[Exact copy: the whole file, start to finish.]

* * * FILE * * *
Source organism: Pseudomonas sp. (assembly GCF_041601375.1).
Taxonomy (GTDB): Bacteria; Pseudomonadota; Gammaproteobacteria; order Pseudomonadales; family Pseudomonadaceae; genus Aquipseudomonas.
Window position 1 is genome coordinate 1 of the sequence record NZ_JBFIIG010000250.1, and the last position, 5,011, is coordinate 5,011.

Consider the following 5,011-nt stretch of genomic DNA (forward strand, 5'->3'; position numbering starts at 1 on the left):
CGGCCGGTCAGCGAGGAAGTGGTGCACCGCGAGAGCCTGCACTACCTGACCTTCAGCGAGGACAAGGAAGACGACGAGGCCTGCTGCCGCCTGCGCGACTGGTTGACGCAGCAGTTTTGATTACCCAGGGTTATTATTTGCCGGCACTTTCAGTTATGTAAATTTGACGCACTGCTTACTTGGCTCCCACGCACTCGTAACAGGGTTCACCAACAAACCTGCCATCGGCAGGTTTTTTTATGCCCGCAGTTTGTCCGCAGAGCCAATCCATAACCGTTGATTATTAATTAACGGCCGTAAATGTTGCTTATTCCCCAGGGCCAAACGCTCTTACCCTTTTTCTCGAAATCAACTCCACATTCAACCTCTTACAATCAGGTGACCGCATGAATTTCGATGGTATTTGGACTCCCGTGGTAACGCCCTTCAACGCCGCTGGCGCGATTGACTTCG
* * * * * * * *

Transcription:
Source organism: Pseudomonas sp. (assembly GCF_041601375.1).
Taxonomy (GTDB): Bacteria; Pseudomonadota; Gammaproteobacteria; order Pseudomonadales; family Pseudomonadaceae; genus Aquipseudomonas.
Window position 1 is genome coordinate 1 of the sequence record NZ_JBFIIG010000250.1, and the last position, 5,011, is coordinate 5,011.

Consider the following 5,011-nt stretch of genomic DNA (forward strand, 5'->3'; position numbering starts at 1 on the left):
CGGCCGGTCAGCGAGGAAGTGGTGCACCGCGAGAGCCTGCACTACCTGACCTTCAGCGAGGACAAGGAAGACGACGAGGCCTGCTGCCGCCTGCGCGACTGGTTGACGCAGCAGTTTTGATTACCCAGGGTTATTATTTGCCGGCACTTTCAGTTATGTAAATTTGACGCACTGCTTACTTGGCTCCCACGCACTCGTAACAGGGTTCACCAACAAACCTGCCATCGGCAGGTTTTTTTATGCCCGCAGTTTGTCCGCAGAGCCAATCCATAACCGTTGATTATTAATTAACGGCCGTAAATGTTGCTTATTCCCCAGGGCCAAACGCTCTTACCCTTTTTCTCGAAATCAACTCCACATTCAACCTCTTACAATCAGGTGACCGCATGAATTTCGATGGTATTTGGACTCCCGTGGTAACGCCCTTCAACGCCGCTGGCGCGATTGACTTCG